Exoplanets & Exomoons

Exoplanet Atmospheres at High Spectral Resolution

By Keith Cowing
Press Release
June 14, 2018
Filed under
Exoplanet Atmospheres at High Spectral Resolution
Extrasolar planet
Extrasolar planet

The spectrum of an exoplanet reveals the physical, chemical, and biological processes that have shaped its history and govern its future. However, observations of exoplanet spectra are complicated by the overwhelming glare of their host stars.

This review chapter focuses on high resolution spectroscopy (HRS; R=25,000-100,000), which helps to disentangle and isolate the exoplanet’s spectrum. At high spectral resolution, molecular features are resolved into a dense forest of individual lines in a pattern that is unique for a given molecule. For close-in planets, the spectral lines undergo large Doppler shifts during the planet’s orbit, while the host star and Earth’s spectral features remain essentially stationary, enabling a velocity separation of the planet. For slower-moving, wide-orbit planets, HRS aided by high contrast imaging instead isolates their spectra using their spatial separation. The lines in the exoplanet spectrum are detected by comparing them with high resolution spectra from atmospheric modelling codes; essentially a form of fingerprinting for exoplanet atmospheres. This measures the planet’s orbital velocity, and helps define its true mass and orbital inclination. Consequently, HRS can detect both transiting and non-transiting planets.

It also simultaneously characterizes the planet’s atmosphere due to its sensitivity to the depth, shape, and position of the planet’s spectral lines. These are altered by the planet’s atmospheric composition, structure, clouds, and dynamics, including day-to-night winds and its rotation period. This chapter describes the HRS technique in detail, highlighting its successes in exoplanet detection and characterization, and concludes with the future prospects of using HRS to identify biomarkers on nearby rocky worlds, and map features in the atmospheres of giant exoplanets.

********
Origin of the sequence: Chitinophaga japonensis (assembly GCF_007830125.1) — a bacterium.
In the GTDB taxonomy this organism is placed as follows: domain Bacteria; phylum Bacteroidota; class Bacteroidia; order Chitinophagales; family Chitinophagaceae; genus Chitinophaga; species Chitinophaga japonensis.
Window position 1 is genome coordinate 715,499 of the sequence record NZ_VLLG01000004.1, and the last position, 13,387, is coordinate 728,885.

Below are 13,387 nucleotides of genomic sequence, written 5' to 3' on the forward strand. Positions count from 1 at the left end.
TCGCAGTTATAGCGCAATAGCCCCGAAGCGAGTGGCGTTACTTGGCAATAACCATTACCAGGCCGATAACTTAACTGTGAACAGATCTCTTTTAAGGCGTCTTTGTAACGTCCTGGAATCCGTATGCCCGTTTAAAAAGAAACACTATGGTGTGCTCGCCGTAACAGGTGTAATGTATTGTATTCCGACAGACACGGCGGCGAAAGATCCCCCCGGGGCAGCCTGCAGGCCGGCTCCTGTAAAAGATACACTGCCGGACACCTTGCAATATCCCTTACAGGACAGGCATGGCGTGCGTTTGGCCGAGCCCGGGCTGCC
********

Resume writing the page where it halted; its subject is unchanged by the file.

J. L. Birkby
(Submitted on 12 Jun 2018)
Comments: 24 pages, 5 figures, author’s expanded version of invited review chapter accepted for publication in the Handbook of Exoplanets under title “Spectroscopic direct detection of exoplanets”
Subjects: Earth and Planetary Astrophysics (astro-ph.EP); Instrumentation and Methods for Astrophysics (astro-ph.IM)
Cite as: arXiv:1806.04617 [astro-ph.EP] (or arXiv:1806.04617v1 [astro-ph.EP] for this version)
Submission history
From: Jayne Birkby
[v1] Tue, 12 Jun 2018 15:54:35 GMT (3249kb,D)

Explorers Club Fellow, ex-NASA Space Station Payload manager/space biologist, Away Teams, Journalist, Lapsed climber, Synaesthete, Na’Vi-Jedi-Freman-Buddhist-mix, ASL, Devon Island and Everest Base Camp veteran, (he/him) 🖖🏻